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The Experience of Spain and Portugal in the European Union: Lessons for Latin America. Working Paper Series, Vol. 2 No. 2, March 2002

Royo, Sebastián. (2002) The Experience of Spain and Portugal in the European Union: Lessons for Latin America. Working Paper Series, Vol. 2 No. 2, March 2002. [Working Paper]

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    Abstract

    (From the introduction). The pattern of Spanish and Portuguese histories has been described, crudely, as a graph shaped like an upside-down V: “The graph rises bumpily at times, through 600 years under the Romans, 700 years or partly under the moors, and a century of empire-buildingto the peak of Spanish and Portuguese power in the 16th Century. After that it is downhill almost all the way. The riches of the American and African colonies were squandered in wars. A vast empire was gradually lost, leaving Portugal and Spain poor and powerless. Spain suffered 43 coup d’état between 1814 and 1923, an horrendous civil war between 1936 and 1939, followed by 36 years of dictatorship under Generalísimo Franco.”1 In Portugal the years following the assassination of the king in 1908 and the subsequent overturn of the monarchy was a period of political chaos, which led to 40 years of authoritarian rule under Salazar and Caetano. After Franco’s death in 1975 and the Carnation Revolution in Portugal, the graph has turned upward again. In Spain, King Juan Carlos, Franco’s heir, supported the return of democracy to the country. A transition period, which has been labeled as a model for other countries, paved the way for the elaboration of a new Constitution, followed by the first free elections in almost forty years. In Portugal the democratic transition was more turbulent and included a revolutionary period (1974-76), but it culminated, as in Spain, with the establishment of a parliamentary democracy. These developments were followed by the progressive return of both Iberian countries to the international arenafrom which they had been relatively isolated during the dictatorship. The following decade also brought the electoral victory of the Socialist Party in both countries (in 1975 in Portugal and 1982 in Spain), bringing a new aura of modernity to these countries. The 1980s also witnessed Spain’s integration in NATO (1982).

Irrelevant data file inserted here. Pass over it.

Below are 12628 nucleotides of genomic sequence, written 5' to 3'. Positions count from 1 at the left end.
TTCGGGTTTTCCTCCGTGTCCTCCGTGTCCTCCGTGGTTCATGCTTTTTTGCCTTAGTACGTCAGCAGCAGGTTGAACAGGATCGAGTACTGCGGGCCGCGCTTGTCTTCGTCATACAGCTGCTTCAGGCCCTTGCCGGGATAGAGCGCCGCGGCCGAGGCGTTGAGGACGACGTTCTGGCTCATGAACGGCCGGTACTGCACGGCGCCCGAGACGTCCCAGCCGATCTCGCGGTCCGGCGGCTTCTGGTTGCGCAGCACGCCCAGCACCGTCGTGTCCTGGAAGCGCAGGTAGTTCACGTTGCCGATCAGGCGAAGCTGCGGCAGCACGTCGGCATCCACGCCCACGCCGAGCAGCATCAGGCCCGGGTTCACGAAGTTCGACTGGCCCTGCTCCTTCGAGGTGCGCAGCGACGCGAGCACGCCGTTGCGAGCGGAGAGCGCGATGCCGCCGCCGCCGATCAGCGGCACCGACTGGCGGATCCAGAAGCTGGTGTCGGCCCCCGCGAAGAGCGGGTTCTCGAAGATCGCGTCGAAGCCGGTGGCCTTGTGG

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    Item Type: Working Paper
    Subjects for non-EU documents: EU policies and themes > External relations > EU-Latin America
    Countries > Spain
    EU policies and themes > EU institutions & developments > institutional development/policy > historical development of EC (pre-1986)
    Countries > Portugal
    Subjects for EU documents: UNSPECIFIED
    EU Series: UNSPECIFIED
    ["eprint_fieldname_eusries" not defined]: UNSPECIFIED
    EU Annual Reports: UNSPECIFIED
    Series: Series > University of Miami, Florida-EU Center of Excellence > Working Paper Series
    Depositing User: Phil Wilkin
    Official EU Document: No
    Language: English
    Date Deposited: 09 Jul 2008
    Page Range: p. 43
    Last Modified: 15 Feb 2011 17:51
    URI: http://aei.pitt.edu/id/eprint/8079

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